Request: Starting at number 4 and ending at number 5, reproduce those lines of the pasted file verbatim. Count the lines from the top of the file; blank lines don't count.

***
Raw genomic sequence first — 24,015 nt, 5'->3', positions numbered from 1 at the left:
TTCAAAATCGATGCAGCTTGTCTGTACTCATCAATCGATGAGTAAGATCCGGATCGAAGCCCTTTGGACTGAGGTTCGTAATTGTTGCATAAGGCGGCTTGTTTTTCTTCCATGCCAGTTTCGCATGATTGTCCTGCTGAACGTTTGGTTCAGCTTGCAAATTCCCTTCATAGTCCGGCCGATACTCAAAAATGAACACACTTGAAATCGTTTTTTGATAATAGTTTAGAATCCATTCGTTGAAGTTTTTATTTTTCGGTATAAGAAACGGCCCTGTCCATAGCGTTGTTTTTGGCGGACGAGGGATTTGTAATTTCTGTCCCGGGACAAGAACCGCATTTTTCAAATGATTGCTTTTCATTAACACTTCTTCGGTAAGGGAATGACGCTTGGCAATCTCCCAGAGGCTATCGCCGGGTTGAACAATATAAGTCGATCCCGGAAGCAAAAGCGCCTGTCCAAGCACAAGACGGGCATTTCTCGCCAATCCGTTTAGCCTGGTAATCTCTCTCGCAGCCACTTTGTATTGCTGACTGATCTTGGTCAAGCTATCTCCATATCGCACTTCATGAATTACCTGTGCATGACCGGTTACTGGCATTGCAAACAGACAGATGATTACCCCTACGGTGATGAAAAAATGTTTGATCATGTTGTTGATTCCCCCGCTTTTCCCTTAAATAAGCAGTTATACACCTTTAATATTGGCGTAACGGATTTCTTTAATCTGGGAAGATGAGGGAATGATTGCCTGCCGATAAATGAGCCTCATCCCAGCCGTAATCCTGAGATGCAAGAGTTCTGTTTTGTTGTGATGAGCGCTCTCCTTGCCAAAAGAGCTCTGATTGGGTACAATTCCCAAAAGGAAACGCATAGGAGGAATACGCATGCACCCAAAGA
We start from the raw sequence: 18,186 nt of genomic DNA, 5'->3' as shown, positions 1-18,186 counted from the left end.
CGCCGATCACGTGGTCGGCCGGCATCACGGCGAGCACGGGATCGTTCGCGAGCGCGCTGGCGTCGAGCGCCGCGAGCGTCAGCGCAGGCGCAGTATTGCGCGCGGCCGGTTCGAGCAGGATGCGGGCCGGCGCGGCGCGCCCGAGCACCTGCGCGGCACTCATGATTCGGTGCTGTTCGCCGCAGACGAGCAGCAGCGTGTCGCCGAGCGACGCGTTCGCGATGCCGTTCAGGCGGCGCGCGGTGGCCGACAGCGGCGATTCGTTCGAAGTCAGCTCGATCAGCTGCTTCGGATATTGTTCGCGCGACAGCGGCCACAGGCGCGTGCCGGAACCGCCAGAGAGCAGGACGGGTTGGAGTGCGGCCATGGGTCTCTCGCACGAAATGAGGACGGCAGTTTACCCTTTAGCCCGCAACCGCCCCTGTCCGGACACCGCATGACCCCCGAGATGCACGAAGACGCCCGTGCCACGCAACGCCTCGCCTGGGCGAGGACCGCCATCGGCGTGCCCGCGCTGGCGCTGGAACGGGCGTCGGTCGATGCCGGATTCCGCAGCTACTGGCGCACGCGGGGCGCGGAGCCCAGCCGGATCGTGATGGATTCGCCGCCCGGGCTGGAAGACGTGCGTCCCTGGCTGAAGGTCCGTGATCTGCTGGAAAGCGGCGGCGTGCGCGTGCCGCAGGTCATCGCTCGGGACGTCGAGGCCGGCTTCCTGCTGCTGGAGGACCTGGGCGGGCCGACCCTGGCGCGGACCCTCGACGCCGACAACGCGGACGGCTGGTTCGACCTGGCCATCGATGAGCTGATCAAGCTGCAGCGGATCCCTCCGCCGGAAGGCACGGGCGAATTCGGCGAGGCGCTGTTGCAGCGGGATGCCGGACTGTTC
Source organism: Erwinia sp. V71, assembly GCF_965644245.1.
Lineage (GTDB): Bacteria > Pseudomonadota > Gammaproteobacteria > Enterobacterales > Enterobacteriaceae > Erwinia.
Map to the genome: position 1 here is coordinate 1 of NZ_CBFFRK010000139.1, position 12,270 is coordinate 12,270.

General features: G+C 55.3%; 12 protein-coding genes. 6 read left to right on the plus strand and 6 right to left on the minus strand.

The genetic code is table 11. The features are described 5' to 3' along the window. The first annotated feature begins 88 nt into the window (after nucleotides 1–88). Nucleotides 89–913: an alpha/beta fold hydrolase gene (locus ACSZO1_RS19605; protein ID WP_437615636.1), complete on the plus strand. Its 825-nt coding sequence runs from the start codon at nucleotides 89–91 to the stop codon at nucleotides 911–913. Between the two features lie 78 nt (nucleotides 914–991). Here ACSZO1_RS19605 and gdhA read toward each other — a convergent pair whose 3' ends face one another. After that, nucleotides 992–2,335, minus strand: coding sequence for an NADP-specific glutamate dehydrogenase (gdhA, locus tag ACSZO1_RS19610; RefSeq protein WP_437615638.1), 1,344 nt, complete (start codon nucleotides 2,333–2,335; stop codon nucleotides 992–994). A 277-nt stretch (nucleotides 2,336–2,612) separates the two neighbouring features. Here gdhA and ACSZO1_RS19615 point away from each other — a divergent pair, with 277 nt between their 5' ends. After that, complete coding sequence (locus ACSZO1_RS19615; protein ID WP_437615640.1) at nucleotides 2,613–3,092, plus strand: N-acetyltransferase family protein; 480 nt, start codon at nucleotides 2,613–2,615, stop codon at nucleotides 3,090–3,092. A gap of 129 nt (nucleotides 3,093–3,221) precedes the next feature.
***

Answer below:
CGCCGATCACGTGGTCGGCCGGCATCACGGCGAGCACGGGATCGTTCGCGAGCGCGCTGGCGTCGAGCGCCGCGAGCGTCAGCGCAGGCGCAGTATTGCGCGCGGCCGGTTCGAGCAGGATGCGGGCCGGCGCGGCGCGCCCGAGCACCTGCGCGGCACTCATGATTCGGTGCTGTTCGCCGCAGACGAGCAGCAGCGTGTCGCCGAGCGACGCGTTCGCGATGCCGTTCAGGCGGCGCGCGGTGGCCGACAGCGGCGATTCGTTCGAAGTCAGCTCGATCAGCTGCTTCGGATATTGTTCGCGCGACAGCGGCCACAGGCGCGTGCCGGAACCGCCAGAGAGCAGGACGGGTTGGAGTGCGGCCATGGGTCTCTCGCACGAAATGAGGACGGCAGTTTACCCTTTAGCCCGCAACCGCCCCTGTCCGGACACCGCATGACCCCCGAGATGCACGAAGACGCCCGTGCCACGCAACGCCTCGCCTGGGCGAGGACCGCCATCGGCGTGCCCGCGCTGGCGCTGGAACGGGCGTCGGTCGATGCCGGATTCCGCAGCTACTGGCGCACGCGGGGCGCGGAGCCCAGCCGGATCGTGATGGATTCGCCGCCCGGGCTGGAAGACGTGCGTCCCTGGCTGAAGGTCCGTGATCTGCTGGAAAGCGGCGGCGTGCGCGTGCCGCAGGTCATCGCTCGGGACGTCGAGGCCGGCTTCCTGCTGCTGGAGGACCTGGGCGGGCCGACCCTGGCGCGGACCCTCGACGCCGACAACGCGGACGGCTGGTTCGACCTGGCCATCGATGAGCTGATCAAGCTGCAGCGGATCCCTCCGCCGGAAGGCACGGGCGAATTCGGCGAGGCGCTGTTGCAGCGGGATGCCGGACTGTTC
Source organism: Erwinia sp. V71, assembly GCF_965644245.1.